Cornelius Eady and Toi Derricote (Photo credit: Rachel Eliza Griffiths)
The National Book Foundation has just announced Cave Canem as the 2016 recipient of its Literarian Award for Outstanding Service to the American Literary Community, the first time the award has been given to an organization rather than an individual.
Cave Canem is a place for African-American poets to write, share, and celebrate their work. Poets Cornelius Eady, Miller Family Endowed Chair in Literature and Writing at the University of Missouri, and Toi Derricotte, Professor of Writing at the University of Pittsburgh, began Cave Canem in 1996 in order to encourage the artistic work of mid-level African American poets within a field that has traditionally underrepresented such voices. Annually, Cave Canem hosts a fellows' retreat at the University of Pittsburgh at Greensburg, Pennsylvania featuring workshops from renowned poets. The organization also sponsors book prizes in association with well-known presses, special presentations by acclaimed poets and scholars, and a poets tour.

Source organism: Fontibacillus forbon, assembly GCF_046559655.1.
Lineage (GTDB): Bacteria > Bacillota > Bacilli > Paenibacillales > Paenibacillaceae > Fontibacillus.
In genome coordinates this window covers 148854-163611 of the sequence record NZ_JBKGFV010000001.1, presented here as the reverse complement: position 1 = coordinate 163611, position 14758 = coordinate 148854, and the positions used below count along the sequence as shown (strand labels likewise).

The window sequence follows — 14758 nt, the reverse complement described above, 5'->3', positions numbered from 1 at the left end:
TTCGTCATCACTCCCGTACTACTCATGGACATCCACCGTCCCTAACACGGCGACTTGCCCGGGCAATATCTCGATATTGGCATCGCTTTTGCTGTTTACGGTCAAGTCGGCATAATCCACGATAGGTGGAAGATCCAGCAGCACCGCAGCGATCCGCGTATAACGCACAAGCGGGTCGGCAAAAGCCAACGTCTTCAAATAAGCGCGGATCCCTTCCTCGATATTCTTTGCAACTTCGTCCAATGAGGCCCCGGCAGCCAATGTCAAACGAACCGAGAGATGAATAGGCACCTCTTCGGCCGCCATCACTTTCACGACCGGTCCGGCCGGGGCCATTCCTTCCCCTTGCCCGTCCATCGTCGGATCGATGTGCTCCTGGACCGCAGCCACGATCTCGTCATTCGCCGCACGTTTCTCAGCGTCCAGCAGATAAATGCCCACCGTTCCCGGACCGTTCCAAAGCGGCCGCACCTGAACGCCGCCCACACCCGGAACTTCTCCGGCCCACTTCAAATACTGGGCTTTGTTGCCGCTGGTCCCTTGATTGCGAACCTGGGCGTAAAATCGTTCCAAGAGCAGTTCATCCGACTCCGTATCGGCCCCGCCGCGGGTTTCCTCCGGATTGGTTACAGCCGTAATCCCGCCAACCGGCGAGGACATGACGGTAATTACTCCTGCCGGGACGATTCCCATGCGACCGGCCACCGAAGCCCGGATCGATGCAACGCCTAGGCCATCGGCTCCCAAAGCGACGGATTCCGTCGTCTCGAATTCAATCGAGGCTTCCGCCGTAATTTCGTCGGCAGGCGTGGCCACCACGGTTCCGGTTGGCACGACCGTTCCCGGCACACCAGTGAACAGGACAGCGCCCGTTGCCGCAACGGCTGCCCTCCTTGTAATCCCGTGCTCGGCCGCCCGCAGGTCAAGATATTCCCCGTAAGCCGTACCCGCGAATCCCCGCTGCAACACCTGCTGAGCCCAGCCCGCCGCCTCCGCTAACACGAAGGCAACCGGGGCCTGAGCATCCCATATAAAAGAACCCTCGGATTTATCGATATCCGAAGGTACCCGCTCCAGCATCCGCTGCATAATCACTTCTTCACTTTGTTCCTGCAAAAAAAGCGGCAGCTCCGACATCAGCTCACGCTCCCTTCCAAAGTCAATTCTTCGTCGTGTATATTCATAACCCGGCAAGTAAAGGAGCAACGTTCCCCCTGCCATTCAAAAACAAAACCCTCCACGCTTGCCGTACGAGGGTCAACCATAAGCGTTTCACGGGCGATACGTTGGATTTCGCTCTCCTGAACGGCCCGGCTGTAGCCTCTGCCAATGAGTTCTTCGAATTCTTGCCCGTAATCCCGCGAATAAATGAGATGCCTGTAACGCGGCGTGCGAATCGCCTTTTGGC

Lisa Lucas, Executive Director of the National Book Foundation, states, "Cave Canem's innovative and effective literary activism has been transformative to the world of letters. Their ongoing commitment to provide supportive channels for African American poets to thrive has yielded works that enrich the world's literary culture. The National Book Foundation is proud to recognize Cave Canem as a champion of diverse voices and a leader in this movement."
Past recipience of the Literarian Award for Outstanding Service to the American Literary Community include Dr. Maya Angelou, Joan Ganze Cooney, Dave Eggers, and many more.
Cornelius Eady is the author of eight books of poetry, including Harheaded Weather: New and Selected Poems (Putnam, April 2008). His second book, Victims of the Latest Dance Craze, won the Lamont Prize from the Academy of American Poets in 1985; in 2001 Brutal Imagination was a finalist for the National Book Award. His work in theater includes the libretto for an opera, "Running Man," which was a finalist for the Pulitzer Prize in Drama in 1999. His play, "Brutal Imagination," won Newsday's Oppenheimer award in 2002. Eady will be teaching an Advanced Poetry workshop at the University of Missouri this spring, 2017.